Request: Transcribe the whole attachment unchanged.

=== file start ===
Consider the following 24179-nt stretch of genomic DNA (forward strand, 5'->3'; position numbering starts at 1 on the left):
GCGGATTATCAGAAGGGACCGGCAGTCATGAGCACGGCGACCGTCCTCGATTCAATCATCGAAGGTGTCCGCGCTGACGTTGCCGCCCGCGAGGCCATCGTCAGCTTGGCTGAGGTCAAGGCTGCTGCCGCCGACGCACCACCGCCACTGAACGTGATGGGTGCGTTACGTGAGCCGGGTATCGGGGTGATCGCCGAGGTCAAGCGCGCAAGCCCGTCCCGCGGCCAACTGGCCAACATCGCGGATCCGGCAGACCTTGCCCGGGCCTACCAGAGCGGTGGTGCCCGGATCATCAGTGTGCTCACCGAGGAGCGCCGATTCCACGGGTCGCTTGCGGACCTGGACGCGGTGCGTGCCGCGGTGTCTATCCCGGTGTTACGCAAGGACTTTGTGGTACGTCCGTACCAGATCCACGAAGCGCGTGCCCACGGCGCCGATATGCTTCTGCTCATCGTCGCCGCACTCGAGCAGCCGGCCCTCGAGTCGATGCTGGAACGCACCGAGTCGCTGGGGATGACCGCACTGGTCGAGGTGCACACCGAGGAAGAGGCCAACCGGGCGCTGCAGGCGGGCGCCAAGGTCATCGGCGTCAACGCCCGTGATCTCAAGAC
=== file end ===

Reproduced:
Consider the following 24179-nt stretch of genomic DNA (forward strand, 5'->3'; position numbering starts at 1 on the left):
GCGGATTATCAGAAGGGACCGGCAGTCATGAGCACGGCGACCGTCCTCGATTCAATCATCGAAGGTGTCCGCGCTGACGTTGCCGCCCGCGAGGCCATCGTCAGCTTGGCTGAGGTCAAGGCTGCTGCCGCCGACGCACCACCGCCACTGAACGTGATGGGTGCGTTACGTGAGCCGGGTATCGGGGTGATCGCCGAGGTCAAGCGCGCAAGCCCGTCCCGCGGCCAACTGGCCAACATCGCGGATCCGGCAGACCTTGCCCGGGCCTACCAGAGCGGTGGTGCCCGGATCATCAGTGTGCTCACCGAGGAGCGCCGATTCCACGGGTCGCTTGCGGACCTGGACGCGGTGCGTGCCGCGGTGTCTATCCCGGTGTTACGCAAGGACTTTGTGGTACGTCCGTACCAGATCCACGAAGCGCGTGCCCACGGCGCCGATATGCTTCTGCTCATCGTCGCCGCACTCGAGCAGCCGGCCCTCGAGTCGATGCTGGAACGCACCGAGTCGCTGGGGATGACCGCACTGGTCGAGGTGCACACCGAGGAAGAGGCCAACCGGGCGCTGCAGGCGGGCGCCAAGGTCATCGGCGTCAACGCCCGTGATCTCAAGAC